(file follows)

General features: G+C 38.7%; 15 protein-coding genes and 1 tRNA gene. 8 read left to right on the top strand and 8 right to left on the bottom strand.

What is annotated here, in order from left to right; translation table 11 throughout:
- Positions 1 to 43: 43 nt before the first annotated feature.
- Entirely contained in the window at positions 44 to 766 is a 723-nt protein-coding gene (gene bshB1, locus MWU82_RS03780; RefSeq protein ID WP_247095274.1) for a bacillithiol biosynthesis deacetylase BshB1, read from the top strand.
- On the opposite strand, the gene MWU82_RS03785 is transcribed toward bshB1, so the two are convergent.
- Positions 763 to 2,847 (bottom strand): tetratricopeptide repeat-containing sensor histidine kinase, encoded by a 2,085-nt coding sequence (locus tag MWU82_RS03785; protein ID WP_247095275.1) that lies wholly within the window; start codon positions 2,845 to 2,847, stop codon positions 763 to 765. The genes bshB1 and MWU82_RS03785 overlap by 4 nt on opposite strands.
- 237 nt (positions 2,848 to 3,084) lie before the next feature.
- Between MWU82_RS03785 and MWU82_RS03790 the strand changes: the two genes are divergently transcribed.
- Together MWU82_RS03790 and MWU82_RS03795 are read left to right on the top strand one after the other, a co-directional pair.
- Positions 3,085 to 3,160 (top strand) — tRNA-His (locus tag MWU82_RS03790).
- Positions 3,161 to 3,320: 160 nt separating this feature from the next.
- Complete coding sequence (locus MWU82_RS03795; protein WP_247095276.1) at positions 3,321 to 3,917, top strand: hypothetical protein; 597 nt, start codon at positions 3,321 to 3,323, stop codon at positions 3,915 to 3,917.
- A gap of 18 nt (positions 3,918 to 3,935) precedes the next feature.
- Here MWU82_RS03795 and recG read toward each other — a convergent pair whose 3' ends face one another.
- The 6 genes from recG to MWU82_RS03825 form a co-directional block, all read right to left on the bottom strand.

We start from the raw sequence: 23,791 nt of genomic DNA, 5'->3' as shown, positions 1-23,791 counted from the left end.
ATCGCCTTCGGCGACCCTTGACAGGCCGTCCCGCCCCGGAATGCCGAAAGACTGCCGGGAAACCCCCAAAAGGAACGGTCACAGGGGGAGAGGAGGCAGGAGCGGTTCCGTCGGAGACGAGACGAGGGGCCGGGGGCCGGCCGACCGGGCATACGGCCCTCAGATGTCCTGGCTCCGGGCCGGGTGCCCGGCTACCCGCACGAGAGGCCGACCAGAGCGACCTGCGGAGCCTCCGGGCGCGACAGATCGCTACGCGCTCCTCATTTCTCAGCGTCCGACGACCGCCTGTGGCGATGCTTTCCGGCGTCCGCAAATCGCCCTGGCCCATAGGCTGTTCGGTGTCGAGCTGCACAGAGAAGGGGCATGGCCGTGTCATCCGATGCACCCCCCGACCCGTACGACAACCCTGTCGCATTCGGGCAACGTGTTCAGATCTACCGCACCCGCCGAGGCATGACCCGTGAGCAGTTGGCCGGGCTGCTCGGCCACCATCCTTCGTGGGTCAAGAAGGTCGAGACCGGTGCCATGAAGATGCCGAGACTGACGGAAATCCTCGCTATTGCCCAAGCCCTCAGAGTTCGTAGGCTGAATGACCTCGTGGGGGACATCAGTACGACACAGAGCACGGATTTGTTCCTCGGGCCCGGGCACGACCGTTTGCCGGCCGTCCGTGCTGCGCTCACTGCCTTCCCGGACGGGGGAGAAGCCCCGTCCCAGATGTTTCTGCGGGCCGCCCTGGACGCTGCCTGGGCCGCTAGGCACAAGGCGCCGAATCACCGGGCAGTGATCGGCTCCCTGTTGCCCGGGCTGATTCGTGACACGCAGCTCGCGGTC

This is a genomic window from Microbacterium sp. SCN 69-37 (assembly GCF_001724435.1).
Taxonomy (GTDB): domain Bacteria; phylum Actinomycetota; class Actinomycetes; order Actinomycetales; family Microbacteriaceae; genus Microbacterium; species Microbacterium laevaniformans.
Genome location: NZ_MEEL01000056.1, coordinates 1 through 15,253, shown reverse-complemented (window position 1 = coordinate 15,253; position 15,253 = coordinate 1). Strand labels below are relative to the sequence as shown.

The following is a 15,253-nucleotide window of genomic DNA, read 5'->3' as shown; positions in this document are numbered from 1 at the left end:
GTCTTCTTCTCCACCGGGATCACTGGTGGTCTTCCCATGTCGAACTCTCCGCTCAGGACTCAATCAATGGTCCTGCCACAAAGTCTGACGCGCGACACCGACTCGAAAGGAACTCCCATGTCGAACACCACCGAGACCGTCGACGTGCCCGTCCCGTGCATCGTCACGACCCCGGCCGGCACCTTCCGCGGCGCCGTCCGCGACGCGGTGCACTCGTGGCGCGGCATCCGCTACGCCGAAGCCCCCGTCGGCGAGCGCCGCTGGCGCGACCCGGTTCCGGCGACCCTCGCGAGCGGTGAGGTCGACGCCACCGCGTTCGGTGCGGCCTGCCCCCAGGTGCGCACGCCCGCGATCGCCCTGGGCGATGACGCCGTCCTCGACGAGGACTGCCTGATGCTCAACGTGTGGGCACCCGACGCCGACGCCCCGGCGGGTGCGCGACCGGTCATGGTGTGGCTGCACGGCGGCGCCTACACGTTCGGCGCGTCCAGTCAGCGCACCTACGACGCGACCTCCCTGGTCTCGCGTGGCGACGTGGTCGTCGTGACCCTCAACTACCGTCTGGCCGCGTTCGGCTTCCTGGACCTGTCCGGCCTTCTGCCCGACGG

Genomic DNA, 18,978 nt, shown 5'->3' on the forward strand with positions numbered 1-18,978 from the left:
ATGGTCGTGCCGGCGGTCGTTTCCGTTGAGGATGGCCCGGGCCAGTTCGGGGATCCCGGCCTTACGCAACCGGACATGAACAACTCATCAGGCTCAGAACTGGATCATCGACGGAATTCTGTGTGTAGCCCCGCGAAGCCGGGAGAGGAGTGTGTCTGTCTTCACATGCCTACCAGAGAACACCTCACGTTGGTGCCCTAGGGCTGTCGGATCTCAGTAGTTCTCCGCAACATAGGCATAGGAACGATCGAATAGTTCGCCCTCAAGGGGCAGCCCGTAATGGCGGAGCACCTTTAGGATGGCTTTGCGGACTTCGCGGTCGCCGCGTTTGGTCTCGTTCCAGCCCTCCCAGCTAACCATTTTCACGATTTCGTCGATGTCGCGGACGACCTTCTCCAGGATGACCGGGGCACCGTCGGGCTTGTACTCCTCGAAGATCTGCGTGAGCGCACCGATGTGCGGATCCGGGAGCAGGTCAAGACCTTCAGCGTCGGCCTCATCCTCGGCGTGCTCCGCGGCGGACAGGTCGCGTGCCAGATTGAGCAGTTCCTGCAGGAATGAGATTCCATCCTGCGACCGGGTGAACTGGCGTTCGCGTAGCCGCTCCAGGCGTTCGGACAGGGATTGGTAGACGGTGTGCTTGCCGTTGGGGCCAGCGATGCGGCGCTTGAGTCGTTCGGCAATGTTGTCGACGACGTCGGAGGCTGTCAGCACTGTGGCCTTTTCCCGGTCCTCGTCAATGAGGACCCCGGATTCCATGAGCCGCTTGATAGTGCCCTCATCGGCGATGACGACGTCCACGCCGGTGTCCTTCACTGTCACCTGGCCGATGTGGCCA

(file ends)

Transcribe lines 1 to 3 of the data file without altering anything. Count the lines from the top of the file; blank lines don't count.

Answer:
General features: G+C 38.7%; 15 protein-coding genes and 1 tRNA gene. 8 read left to right on the top strand and 8 right to left on the bottom strand.

What is annotated here, in order from left to right; translation table 11 throughout:
- Positions 1 to 43: 43 nt before the first annotated feature.